While I don’t have hard metrics to hand for this, anecdotal evidence suggests that the working set sizes for writes in VDI deployments are about 5% of the allocated capacity. Furthermore, while there might be good sequentiality at the beginning of VDI deployments this would almost certainly decrease over time as free space within the virtual desktop’s filesystems fragments. Based on the research I’ve done it would appear that write coalescing with traditional styles of write caching only seems to the improve the write IEF by less than 1%, though I’d be happy to hear if anyone has solid evidence to suggest otherwise

Because there is no RAID overhead for reads in RAID-0, 10, 5 and 6, they should be almost 100% efficient, probably more so depending on the following three factors

  1. The size of the read cache
  2. The size of the active data set (i.e. how much of the data is being accessed in a short period of time)
  3. The sequentiality and/or predictability of the reads

Excluding megacaching products such as NetApp’s FlashCache, modular arrays have cache sizes between 1GiB and 32GiB, and for the most part these caches are statically assigned to either read or write. Given the heavy write workloads created by VDI environments, its likely that the majority of that cache will be allocated to writes, with only one or two GiB allocated to reads. With NetApp FAS, the cache is dynamically balanced between read and write caches depending on the current workload state. Because Data ONTAP uses write cache so efficiently in most cases, more than 70% of the cache ona  FAS  Array is used to accelerate read operations. Depending on the model, this works out to about 2+GiB at the low end, up to 40+GiB at the current top of the range, which is about as good as it gets in the storage industry.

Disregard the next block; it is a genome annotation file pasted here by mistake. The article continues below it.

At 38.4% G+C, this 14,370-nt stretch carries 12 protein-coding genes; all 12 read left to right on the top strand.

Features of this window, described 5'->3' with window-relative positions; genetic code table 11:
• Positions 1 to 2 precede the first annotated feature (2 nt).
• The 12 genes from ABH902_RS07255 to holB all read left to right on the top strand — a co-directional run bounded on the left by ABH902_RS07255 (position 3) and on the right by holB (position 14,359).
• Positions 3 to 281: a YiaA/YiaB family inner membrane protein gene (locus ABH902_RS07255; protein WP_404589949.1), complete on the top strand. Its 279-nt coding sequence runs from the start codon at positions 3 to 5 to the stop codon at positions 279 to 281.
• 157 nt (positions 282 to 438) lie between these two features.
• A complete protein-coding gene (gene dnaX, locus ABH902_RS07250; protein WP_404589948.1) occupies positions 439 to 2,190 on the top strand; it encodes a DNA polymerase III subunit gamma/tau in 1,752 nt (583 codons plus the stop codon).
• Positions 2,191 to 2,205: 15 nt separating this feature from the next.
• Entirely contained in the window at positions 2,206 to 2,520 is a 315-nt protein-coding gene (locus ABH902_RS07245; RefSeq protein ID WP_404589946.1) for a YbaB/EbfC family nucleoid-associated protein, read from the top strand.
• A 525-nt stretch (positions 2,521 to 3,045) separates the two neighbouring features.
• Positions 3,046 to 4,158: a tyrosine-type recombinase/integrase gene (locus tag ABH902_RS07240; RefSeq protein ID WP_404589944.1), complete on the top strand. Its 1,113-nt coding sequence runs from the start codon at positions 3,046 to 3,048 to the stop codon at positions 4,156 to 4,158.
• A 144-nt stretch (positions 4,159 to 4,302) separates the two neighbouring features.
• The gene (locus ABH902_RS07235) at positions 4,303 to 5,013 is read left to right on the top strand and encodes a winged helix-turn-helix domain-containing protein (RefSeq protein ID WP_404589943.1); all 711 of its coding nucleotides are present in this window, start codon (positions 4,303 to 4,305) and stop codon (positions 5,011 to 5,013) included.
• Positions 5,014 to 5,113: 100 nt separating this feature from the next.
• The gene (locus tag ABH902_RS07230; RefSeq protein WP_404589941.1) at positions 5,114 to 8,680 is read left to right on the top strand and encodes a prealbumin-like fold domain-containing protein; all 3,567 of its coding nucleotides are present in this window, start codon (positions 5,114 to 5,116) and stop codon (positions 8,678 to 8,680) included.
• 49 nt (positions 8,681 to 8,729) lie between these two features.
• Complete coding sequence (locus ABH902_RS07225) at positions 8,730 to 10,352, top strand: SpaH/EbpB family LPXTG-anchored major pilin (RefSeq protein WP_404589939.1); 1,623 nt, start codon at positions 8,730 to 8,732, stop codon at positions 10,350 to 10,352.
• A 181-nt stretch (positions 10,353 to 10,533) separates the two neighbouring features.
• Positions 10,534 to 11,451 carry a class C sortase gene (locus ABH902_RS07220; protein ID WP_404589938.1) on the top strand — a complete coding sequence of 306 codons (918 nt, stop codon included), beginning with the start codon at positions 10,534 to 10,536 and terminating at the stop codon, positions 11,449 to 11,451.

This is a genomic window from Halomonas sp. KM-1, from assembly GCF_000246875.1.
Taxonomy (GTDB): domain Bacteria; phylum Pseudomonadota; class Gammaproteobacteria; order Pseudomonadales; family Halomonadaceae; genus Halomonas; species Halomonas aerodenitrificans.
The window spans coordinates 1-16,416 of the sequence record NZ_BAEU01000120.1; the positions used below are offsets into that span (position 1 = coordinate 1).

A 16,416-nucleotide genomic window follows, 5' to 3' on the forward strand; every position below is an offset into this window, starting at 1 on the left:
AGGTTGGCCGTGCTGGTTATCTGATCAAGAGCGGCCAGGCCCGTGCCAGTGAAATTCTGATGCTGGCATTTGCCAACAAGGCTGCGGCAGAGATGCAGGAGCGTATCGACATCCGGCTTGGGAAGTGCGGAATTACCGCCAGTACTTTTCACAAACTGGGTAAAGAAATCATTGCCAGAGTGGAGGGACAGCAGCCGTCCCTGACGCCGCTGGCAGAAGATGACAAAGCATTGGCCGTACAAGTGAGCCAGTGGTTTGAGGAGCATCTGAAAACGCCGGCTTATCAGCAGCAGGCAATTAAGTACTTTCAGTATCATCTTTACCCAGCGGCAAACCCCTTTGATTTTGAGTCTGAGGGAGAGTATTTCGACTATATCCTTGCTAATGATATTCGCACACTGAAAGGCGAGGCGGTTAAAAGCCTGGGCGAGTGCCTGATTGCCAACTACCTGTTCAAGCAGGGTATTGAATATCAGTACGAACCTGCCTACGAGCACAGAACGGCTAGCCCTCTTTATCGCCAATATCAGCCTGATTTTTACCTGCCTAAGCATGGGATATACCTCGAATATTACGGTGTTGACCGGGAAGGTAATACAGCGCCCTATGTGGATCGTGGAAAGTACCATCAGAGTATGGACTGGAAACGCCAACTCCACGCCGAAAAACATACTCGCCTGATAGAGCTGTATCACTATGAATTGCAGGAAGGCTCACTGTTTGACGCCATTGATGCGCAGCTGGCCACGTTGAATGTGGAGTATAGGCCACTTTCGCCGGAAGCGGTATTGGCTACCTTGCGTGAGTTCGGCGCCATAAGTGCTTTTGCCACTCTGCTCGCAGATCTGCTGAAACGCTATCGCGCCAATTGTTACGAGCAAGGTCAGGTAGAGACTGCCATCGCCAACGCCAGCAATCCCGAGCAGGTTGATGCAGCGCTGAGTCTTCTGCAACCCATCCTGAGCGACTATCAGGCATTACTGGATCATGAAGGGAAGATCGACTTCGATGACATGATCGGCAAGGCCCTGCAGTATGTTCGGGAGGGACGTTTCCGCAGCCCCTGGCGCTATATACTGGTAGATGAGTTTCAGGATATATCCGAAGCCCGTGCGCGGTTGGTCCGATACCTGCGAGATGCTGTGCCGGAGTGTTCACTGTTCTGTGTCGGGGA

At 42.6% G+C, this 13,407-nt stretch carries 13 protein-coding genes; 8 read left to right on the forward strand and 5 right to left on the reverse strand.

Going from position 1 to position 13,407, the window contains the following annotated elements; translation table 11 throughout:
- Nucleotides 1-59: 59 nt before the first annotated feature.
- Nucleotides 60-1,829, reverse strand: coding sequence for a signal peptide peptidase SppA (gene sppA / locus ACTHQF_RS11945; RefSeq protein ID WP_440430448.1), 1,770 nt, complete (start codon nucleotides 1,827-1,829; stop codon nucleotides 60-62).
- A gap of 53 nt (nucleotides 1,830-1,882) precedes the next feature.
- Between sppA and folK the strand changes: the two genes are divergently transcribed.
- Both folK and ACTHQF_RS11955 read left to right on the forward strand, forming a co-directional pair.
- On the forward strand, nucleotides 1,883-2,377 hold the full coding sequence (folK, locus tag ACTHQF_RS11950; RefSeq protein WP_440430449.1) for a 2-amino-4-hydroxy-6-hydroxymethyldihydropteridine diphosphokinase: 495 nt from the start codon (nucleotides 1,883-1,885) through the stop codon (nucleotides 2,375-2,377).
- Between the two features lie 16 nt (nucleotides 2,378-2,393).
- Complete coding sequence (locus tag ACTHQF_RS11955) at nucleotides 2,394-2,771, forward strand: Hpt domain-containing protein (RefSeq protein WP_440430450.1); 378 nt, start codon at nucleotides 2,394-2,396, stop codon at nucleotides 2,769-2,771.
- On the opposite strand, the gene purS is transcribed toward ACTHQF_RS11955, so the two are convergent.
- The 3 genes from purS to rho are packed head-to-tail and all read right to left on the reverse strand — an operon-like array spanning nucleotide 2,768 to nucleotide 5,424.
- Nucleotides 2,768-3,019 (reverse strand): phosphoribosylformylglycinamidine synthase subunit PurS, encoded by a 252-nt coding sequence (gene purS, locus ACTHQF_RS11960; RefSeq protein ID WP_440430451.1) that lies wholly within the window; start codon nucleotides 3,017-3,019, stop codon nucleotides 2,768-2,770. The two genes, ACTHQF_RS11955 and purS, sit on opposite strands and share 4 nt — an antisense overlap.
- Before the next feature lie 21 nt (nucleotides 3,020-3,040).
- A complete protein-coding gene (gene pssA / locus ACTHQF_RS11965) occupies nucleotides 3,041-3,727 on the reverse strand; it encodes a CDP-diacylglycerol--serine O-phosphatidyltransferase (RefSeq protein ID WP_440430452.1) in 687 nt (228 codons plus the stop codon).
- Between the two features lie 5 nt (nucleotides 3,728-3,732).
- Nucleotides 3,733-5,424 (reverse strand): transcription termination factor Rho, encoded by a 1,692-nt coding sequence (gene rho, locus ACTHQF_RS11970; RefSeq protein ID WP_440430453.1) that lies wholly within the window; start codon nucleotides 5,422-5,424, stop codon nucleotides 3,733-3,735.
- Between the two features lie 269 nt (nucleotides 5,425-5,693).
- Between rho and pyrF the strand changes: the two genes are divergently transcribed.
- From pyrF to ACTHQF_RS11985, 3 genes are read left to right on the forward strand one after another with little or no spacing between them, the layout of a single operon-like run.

Estimating the size of the active data set has at times been a subject of considerable debate amongst my colleagues. This metric is an important component of the NetApp’s general purpose “custom sizer”, but outside of things like Oracle Statspacks, its hard to get accurate information on this for any given workload. As a result, storage designers generally resort to conservative “rules of thumb” also known as SWAGs or sophisticated wildass guesses. The SWAGs I’ve used in the past for OLTP databases its typical that only about 10-20% of the entire database is active at any given time, for Exchange 2003 it was about 70-90% and CIFS home directory fileshares are generally less than 10%. Based on conversations with my colleagues who have had more experience with VDI deployments than I have, 5% of the allocated storage seems to be a pretty good value to use for the active working set of VDI in its steady state.